Insights on Rikuu Nishida

In June, the University of Oregon athletics website published a feature on Nishida. It described him as a player "who slaps balls into the ground and also opposite-field home runs, who ignites chaos on the basepaths and also joyous celebrations when a teammate succeeds."

The Daily Emerald, a University of Oregon student newspaper, also highlighted Nishida's throwback style, which reminds decades-long baseball observers of players from another era.

"Rikuu's game is a trip," Ducks head coach Mark Wasikowski told the Daily Emerald. "Just the way he plays baseball, slaps the ball all around the field, hard to defend, loves to steal bases, tremendous feel of the game."

In the same article, which was published in February, reporter Mojo Hill, noted that Nishida's bat control and hand-eye coordination are quite impressive. The reporter cited Nishida's successful stints playing in collegiate summer baseball leagues for the Cowlitz Black Bears of the West Coast League in 2021 and the Cape Cod Baseball League's Hyannis Harbor Hawks in 2022.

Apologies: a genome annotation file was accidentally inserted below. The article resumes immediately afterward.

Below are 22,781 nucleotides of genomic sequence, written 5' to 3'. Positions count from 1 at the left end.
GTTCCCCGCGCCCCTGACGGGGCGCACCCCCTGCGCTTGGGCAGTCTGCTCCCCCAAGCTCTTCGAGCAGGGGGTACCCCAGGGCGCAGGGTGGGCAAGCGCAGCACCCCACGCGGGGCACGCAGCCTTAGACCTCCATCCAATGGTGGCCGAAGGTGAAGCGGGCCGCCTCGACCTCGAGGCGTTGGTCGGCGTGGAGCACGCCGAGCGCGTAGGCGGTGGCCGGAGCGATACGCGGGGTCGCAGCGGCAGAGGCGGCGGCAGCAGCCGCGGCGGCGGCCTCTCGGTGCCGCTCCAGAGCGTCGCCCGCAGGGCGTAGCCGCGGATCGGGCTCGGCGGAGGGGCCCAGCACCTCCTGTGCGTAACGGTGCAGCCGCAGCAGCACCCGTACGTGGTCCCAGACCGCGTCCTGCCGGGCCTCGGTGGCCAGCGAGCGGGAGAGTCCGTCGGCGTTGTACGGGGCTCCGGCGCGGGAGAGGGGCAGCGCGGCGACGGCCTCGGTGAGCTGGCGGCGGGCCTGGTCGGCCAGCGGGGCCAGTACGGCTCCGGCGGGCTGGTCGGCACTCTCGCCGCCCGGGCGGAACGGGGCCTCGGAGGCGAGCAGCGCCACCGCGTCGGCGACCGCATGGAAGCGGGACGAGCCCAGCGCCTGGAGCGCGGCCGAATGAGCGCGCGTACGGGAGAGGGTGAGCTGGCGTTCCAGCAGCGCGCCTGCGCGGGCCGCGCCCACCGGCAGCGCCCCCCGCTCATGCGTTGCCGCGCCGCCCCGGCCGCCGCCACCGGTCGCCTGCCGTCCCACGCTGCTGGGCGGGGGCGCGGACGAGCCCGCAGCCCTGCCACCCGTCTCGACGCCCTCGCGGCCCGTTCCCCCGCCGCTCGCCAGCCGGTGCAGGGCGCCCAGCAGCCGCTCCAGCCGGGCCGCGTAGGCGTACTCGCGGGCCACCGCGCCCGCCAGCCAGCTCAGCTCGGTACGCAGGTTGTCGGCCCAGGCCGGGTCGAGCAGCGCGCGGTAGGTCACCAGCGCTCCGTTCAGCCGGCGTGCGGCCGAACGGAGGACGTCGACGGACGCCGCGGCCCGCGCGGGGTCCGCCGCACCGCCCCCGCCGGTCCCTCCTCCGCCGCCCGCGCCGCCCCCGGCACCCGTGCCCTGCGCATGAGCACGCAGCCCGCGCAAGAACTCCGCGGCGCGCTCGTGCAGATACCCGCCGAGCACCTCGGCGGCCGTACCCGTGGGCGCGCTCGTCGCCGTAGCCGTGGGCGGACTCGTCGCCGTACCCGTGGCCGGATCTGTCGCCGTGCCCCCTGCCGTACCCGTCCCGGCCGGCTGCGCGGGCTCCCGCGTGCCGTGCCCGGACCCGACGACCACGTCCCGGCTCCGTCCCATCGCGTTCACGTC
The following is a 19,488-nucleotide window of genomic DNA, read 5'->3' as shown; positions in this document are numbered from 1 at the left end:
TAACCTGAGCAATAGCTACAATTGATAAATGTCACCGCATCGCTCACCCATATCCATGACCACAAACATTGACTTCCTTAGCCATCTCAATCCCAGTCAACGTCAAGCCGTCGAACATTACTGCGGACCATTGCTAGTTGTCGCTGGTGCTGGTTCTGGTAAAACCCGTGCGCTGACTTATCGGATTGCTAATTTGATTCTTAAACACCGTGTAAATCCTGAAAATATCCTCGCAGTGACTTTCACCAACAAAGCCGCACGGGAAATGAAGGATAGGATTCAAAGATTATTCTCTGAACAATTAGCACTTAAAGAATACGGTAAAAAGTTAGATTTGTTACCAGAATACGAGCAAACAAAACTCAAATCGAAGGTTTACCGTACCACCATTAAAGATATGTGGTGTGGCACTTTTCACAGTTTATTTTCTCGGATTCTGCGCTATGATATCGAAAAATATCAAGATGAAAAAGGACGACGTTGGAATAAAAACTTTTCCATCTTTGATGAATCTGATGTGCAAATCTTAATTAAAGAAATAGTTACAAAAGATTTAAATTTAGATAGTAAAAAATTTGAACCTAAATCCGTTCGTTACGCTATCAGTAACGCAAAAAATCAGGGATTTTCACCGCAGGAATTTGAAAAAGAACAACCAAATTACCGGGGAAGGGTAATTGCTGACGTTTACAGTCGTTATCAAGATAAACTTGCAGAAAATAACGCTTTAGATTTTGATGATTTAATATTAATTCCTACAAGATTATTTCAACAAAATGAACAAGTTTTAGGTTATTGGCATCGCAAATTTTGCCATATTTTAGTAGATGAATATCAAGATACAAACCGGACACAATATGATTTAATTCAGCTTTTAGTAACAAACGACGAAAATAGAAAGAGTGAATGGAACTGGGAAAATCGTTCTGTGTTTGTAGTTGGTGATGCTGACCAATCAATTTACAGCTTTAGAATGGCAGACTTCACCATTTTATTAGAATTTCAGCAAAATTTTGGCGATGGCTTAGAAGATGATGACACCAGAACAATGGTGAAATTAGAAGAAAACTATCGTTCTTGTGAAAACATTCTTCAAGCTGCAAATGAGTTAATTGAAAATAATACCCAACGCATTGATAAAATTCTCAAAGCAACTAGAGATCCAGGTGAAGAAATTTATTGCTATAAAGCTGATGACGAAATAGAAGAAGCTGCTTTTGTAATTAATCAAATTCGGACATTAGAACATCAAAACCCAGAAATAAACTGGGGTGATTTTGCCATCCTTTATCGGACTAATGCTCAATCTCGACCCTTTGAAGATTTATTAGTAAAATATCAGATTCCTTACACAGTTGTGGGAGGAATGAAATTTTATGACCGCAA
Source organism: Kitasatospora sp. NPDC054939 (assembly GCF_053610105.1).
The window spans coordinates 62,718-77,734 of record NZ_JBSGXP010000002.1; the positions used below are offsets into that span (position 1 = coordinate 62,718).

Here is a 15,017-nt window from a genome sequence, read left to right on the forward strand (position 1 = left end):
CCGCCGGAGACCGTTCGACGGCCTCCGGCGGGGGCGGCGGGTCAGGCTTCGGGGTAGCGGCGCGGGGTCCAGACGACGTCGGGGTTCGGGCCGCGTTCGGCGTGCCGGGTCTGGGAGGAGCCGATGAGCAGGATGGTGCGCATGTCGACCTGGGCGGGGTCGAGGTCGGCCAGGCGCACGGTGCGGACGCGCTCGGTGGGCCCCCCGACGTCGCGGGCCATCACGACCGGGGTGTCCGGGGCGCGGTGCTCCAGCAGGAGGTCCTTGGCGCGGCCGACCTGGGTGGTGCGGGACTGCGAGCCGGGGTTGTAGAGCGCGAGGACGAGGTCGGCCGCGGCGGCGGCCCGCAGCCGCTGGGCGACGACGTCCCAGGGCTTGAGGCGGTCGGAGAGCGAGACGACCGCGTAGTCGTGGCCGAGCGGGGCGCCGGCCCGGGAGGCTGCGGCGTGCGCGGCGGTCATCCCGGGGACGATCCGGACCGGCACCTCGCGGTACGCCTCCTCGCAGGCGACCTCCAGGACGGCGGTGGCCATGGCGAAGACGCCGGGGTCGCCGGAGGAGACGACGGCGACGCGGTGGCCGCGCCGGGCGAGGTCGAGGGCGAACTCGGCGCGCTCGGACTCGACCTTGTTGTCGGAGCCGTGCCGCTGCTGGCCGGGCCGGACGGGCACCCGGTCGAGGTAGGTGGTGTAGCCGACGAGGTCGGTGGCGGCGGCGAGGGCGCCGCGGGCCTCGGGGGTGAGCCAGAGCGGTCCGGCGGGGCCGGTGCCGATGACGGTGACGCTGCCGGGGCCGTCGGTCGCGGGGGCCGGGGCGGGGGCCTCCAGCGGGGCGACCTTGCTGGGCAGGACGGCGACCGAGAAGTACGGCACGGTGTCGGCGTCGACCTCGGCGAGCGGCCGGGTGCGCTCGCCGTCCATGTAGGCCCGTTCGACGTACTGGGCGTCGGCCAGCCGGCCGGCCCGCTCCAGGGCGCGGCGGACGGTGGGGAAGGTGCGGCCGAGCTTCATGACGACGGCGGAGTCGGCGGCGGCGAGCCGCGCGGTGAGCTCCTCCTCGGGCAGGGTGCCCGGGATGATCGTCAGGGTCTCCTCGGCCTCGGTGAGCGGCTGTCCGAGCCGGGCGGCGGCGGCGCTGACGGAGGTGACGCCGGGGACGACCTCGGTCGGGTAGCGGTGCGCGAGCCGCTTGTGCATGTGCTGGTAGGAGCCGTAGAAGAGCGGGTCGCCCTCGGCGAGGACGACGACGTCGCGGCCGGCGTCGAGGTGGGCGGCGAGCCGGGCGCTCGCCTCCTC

Wrote Hill: "When he steps in the batter's box, he crouches down even lower. He wiggles his bat steadily in the air, then slaps the bat at the ball, [and] he nearly always makes contact. In 79 summer league games, he's only struck out 33 times compared to 46 walks; that kind of ratio is almost unheard of in today's game."

Nishida's Baseball Background

Before playing his first game for the Black Bears, Nishida shared some insights about his baseball background with the Wild Wild West League website.

"I started playing baseball at the age [of] 10-11," he recalled. "And then I started again [at] 15 in Osaka. I moved to Miyagi [Prefecture], Japan, to play baseball for Tohoku High School (Yu Darvish's high school). I played there for three years before moving to Mt Hood Community College in Oregon where I play now."

Los Angeles Angels starter Shohei Ohtani pitches against the Houston Astros on July 14 at Angel Stadium in Anaheim, California. (Gary A Vasquez/USA TODAY SPORTS)